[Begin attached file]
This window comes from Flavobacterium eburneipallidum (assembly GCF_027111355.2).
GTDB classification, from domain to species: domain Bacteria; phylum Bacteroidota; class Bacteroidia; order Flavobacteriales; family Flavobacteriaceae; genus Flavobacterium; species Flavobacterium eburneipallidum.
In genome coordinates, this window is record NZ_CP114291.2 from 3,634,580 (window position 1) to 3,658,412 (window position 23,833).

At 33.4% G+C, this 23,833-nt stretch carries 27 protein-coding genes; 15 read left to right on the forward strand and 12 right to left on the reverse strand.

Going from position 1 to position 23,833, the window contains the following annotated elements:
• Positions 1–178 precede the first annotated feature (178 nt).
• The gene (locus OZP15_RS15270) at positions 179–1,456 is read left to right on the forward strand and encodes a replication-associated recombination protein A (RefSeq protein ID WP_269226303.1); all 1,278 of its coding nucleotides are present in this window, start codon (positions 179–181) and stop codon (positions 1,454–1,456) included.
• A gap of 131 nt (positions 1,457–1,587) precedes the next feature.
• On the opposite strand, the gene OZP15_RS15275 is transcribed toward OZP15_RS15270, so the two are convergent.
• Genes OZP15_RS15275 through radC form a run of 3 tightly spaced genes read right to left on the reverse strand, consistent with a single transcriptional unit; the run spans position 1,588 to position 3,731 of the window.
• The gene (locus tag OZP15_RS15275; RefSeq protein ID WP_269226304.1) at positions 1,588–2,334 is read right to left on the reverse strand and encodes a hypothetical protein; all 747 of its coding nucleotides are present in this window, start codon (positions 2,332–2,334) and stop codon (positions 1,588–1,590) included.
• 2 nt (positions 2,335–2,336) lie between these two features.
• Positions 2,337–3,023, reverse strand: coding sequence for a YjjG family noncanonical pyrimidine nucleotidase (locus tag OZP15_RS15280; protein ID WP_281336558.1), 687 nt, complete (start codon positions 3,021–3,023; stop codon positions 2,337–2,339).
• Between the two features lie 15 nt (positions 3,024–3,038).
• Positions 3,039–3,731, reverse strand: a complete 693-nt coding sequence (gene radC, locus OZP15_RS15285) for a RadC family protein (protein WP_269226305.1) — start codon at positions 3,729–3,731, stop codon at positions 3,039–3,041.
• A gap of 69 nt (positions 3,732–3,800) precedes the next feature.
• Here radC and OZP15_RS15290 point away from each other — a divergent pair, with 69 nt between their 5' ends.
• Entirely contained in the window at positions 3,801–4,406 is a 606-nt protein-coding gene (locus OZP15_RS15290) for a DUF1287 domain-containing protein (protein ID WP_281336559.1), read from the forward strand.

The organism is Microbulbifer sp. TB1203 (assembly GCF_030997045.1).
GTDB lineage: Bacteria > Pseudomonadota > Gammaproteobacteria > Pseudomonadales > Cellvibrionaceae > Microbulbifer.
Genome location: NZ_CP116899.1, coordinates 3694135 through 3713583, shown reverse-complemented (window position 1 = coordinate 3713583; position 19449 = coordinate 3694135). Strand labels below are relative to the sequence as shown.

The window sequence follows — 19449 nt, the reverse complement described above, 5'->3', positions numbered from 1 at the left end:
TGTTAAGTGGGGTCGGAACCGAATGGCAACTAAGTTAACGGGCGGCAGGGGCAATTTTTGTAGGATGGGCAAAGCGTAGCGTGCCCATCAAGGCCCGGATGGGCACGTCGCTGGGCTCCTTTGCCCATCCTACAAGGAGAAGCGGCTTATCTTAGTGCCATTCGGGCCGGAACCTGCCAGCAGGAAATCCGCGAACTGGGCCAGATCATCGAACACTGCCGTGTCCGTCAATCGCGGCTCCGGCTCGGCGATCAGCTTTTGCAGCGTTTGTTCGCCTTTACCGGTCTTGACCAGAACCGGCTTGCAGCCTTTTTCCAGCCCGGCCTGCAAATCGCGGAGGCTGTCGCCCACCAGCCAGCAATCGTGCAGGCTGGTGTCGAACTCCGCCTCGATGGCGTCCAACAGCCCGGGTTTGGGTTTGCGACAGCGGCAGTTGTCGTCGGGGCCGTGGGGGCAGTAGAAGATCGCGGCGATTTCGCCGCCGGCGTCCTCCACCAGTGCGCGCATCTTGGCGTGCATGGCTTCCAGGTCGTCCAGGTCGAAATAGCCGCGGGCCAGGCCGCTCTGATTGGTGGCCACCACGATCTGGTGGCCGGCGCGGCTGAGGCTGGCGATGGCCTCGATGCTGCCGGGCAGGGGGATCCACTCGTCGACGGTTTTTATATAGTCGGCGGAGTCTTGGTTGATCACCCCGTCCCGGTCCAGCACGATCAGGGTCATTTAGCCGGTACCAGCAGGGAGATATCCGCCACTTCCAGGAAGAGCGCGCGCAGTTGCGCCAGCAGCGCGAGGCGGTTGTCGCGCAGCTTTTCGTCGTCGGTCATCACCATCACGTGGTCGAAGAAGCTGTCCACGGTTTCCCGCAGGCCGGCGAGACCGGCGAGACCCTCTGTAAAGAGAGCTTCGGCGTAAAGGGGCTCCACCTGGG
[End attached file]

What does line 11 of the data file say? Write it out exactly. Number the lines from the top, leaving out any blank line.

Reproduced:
• The gene (locus tag OZP15_RS15275; RefSeq protein ID WP_269226304.1) at positions 1,588–2,334 is read right to left on the reverse strand and encodes a hypothetical protein; all 747 of its coding nucleotides are present in this window, start codon (positions 2,332–2,334) and stop codon (positions 1,588–1,590) included.